Director Lonny Price (who won the role of Charley Kringas at the ripe old age of 22) laces the film with behind-the-scenes footage and recent interviews with many of the principals (Furth died in 2008). We see the actors 35 years ago as children, some of them, on Broadway for the first time, and now in middle age, still touched by the luck of the lightning that struck them and then, in most cases, moved on—the primary exception being, obviously, Jason Alexander. They gather at the end on the same stage where the show ran (now the Neil Simon, then the Alvin), and wonder what might have been.

We see the show’s creators, veritable theater gods at the height of their power and fame, who had a long way to fall before rising again. (It's okay: there was Sunday in the Park with George for one and POTO for the other, and many more, although they never collaborated together again.)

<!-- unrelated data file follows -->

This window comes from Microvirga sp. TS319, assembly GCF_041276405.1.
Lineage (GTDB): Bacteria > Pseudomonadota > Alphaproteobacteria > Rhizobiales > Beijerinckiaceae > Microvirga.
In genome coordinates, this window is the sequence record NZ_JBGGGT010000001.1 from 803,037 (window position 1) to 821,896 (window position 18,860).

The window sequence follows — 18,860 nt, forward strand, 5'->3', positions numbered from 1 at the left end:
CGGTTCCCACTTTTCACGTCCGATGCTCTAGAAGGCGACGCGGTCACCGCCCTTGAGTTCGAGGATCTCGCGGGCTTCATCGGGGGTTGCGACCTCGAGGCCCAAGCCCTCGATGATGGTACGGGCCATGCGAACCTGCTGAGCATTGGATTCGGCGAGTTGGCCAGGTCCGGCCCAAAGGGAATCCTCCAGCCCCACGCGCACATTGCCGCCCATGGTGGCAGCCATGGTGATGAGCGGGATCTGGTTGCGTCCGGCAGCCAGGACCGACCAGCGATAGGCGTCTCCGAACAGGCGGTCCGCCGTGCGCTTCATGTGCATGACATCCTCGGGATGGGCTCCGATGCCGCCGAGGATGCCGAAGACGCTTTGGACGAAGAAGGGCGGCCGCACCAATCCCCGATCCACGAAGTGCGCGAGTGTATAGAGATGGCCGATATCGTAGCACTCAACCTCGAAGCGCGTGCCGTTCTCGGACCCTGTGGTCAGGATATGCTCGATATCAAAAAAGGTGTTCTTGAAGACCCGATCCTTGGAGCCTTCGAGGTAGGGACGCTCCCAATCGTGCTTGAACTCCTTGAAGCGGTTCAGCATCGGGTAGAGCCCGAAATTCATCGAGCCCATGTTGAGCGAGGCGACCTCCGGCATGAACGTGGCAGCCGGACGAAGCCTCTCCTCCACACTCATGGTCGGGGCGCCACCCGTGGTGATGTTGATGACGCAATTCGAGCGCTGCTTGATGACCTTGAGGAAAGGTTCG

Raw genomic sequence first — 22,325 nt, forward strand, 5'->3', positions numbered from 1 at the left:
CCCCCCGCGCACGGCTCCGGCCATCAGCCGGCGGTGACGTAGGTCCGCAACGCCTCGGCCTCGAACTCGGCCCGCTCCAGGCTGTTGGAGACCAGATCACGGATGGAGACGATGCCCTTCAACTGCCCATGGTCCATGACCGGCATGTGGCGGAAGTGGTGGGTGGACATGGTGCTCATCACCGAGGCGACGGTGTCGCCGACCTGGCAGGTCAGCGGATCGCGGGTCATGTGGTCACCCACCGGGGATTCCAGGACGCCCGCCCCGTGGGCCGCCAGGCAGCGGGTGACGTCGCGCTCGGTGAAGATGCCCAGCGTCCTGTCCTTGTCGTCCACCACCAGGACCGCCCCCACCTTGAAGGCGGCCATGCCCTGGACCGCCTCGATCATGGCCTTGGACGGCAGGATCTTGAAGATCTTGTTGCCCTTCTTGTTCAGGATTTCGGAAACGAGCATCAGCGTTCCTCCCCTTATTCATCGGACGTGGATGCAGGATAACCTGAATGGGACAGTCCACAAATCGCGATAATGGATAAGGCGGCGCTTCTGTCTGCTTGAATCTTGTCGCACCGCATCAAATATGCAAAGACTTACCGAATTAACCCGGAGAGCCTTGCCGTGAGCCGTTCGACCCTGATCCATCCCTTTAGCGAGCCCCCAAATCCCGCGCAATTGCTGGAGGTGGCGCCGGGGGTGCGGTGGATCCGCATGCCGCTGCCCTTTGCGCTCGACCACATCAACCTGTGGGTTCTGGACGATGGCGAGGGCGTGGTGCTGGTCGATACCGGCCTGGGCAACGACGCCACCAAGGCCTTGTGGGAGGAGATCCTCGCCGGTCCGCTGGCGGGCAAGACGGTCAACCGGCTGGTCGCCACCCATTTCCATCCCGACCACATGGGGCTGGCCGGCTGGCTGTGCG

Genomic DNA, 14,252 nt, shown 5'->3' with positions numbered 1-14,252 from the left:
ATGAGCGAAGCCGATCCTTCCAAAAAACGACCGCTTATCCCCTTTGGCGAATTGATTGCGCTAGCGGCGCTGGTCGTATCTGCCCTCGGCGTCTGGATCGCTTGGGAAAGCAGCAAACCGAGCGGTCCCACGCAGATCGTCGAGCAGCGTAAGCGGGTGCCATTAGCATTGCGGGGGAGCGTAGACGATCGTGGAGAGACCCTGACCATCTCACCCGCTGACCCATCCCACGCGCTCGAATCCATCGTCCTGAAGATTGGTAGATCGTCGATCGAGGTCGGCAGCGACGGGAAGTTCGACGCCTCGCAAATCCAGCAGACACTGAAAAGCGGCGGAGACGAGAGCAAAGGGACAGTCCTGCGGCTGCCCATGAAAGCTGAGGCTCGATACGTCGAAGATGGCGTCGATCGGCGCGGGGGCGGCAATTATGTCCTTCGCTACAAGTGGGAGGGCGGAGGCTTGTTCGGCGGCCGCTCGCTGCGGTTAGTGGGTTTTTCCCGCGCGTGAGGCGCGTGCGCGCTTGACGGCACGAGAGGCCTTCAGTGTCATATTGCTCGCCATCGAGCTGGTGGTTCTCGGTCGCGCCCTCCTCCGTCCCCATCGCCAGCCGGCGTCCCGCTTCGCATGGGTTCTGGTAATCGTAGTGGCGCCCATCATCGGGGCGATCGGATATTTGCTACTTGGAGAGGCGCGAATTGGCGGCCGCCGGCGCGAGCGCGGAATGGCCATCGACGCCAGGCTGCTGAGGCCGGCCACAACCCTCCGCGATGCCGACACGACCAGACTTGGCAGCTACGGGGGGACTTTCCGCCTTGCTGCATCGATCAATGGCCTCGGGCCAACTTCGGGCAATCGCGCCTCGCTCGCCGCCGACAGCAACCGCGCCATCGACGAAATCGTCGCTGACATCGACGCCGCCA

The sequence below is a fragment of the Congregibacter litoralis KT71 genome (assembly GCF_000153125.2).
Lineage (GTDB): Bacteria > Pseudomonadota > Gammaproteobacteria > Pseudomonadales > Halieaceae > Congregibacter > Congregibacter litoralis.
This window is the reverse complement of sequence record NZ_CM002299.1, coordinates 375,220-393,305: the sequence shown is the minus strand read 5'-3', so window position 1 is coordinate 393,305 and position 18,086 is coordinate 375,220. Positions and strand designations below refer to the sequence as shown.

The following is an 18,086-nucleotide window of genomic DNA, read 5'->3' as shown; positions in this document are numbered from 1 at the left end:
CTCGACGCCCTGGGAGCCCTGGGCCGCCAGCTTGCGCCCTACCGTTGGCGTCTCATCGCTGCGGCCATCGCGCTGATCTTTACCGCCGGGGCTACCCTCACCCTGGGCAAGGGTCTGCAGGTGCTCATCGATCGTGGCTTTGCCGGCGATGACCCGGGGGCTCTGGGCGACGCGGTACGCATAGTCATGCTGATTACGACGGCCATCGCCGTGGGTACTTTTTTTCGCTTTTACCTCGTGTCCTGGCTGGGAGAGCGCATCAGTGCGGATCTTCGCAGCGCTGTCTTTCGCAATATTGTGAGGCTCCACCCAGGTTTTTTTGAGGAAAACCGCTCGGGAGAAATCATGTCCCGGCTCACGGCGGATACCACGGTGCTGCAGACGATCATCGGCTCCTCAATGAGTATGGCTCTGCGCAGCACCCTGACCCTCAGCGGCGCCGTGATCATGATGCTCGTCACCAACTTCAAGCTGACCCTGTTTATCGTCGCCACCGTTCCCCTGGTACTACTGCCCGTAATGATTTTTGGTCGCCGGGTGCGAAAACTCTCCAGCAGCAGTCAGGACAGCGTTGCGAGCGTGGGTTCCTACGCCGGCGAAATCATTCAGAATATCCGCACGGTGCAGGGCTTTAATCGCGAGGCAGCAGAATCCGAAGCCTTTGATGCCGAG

And ultimately what we see is that everybody dreams and everybody fails—even our heroes, as one actress remarks of Sondheim and Prince. We reach and we stumble and then we stand up once more. What else is there to do? There are no perfect endings, even in art, but the joy born here lives on and on.

A Life @ Playwrights Horizons

I always used to think “turn the other cheek” was like, that it means basically “don’t get hit again.” But I think it really means, “Turn your cheek so you can see a different part of the world.
— Adam Bock